Synthesis of lipid mediators
Eicosanoids are potent chemical messengers that play critical roles in immune and inflammatory responses. The term ‘eicosanoid’ encompasses numerous bioactive lipid mediators that are derived from 20-carbon LC-PUFA.
Following stimulation by hormones, cytokines, and other stimuli, DGLA, AA, and EPA are released from cell membranes and become substrates for eicosanoid production (Figure 4).
Eicosanoid synthesis relies primarily on three families of enzymes: cyclooxygenases (COX), lipoxygenases (LOX), and cytochrome p450 mono-oxygenases (P450s) (22). From 20-carbon lipid precursors, COX enzymes produce prostaglandins, prostacyclins, and thromboxanes (collectively known as prostanoids); LOX produces leukotrienes and hydroxy fatty acids; and P450s produce hydroxyeicosatetraenoic acids (“HETEs”) and epoxides.
Physiological responses to AA-derived eicosanoids differ from responses to EPA-derived eicosanoids. In general, eicosanoids derived from EPA are less potent inducers of inflammation, blood vessel constriction, and coagulation than eicosanoids derived from AA (23). Nonetheless, it is an oversimplification to label all AA-derived eicosanoids as pro-inflammatory. AA-derived prostaglandins induce inflammation but also inhibit pro-inflammatory leukotrienes and cytokines and induce anti-inflammatory lipoxins, thereby modulating the intensity and duration of the inflammatory response via negative feedback.
Although humans and other mammals can synthesize saturated fatty acids and some monounsaturated fatty acids from carbon groups in carbohydrates and proteins, they lack the enzymes necessary to insert a cis double bond at the n-6 or the n-3 position of a fatty acid (1). Consequently, omega-6 and omega-3 fatty acids are essential nutrients. The parent fatty acid of the omega-6 series is linoleic acid (LA; 18:2n-6), and the parent fatty acid of the omega-3 series is ALA. Humans can synthesize long-chain (20 carbons or more) omega-6 fatty acids, such as dihomo-γ-linolenic acid (DGLA; 20:3n-6) and arachidonic acid (AA; 20:4n-6), from LA and long-chain omega-3 fatty acids, such as eicosapentaenoic acid (EPA; 20:5n-3) and docosahexaenoic acid (DHA; 22:6n-3), from ALA.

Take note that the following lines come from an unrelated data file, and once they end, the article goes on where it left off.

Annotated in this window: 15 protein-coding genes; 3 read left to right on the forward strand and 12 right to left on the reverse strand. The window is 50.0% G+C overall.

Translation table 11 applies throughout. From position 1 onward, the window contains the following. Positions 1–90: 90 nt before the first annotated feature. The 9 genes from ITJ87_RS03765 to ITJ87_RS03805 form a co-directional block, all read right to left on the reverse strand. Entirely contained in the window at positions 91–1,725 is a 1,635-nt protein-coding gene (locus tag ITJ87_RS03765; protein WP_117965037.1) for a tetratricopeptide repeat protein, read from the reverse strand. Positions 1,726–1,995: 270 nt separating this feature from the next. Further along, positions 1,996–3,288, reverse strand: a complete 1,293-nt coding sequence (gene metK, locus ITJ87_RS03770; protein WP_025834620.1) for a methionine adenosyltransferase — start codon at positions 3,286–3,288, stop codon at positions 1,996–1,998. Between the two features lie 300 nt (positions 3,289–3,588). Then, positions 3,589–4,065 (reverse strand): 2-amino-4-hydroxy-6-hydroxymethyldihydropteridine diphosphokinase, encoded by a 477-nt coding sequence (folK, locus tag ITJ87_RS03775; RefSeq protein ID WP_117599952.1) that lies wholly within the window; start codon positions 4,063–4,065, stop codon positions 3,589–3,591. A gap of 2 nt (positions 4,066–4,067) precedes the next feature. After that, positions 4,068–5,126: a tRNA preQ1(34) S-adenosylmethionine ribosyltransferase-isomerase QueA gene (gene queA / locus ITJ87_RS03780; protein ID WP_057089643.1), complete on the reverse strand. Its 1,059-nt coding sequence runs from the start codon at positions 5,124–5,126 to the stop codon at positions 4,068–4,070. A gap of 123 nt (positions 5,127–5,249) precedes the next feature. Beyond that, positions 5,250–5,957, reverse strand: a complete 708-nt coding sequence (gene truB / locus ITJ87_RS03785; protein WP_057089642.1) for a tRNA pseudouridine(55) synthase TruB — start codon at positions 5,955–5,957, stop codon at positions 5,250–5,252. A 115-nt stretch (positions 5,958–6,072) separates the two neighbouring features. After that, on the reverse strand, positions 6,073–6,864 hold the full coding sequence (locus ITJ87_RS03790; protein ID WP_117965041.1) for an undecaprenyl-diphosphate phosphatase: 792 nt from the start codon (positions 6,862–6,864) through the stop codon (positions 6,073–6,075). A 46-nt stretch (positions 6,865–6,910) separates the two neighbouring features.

Metabolism and Bioavailability
Prior to absorption in the small intestine, fatty acids must be hydrolyzed from dietary fats (triglycerides and phospholipids) by pancreatic enzymes (2). Bile salts must also be present in the small intestine to allow for the incorporation of fatty acids and other fat digestion products into mixed micelles. Fat absorption from mixed micelles occurs throughout the small intestine and is 85-95% efficient under normal conditions.
Blood concentrations of fatty acids reflect both dietary intake and biological processes (3). Humans can synthesize longer omega-6 and omega-3 fatty acids from the essential fatty acids LA and ALA, respectively, through a series of desaturation (addition of a double bond) and elongation (addition of two carbon atoms) reactions. LA and ALA compete for the same elongase and desaturase enzymes in the synthesis of longer polyunsaturated fatty acids, such as AA and EPA.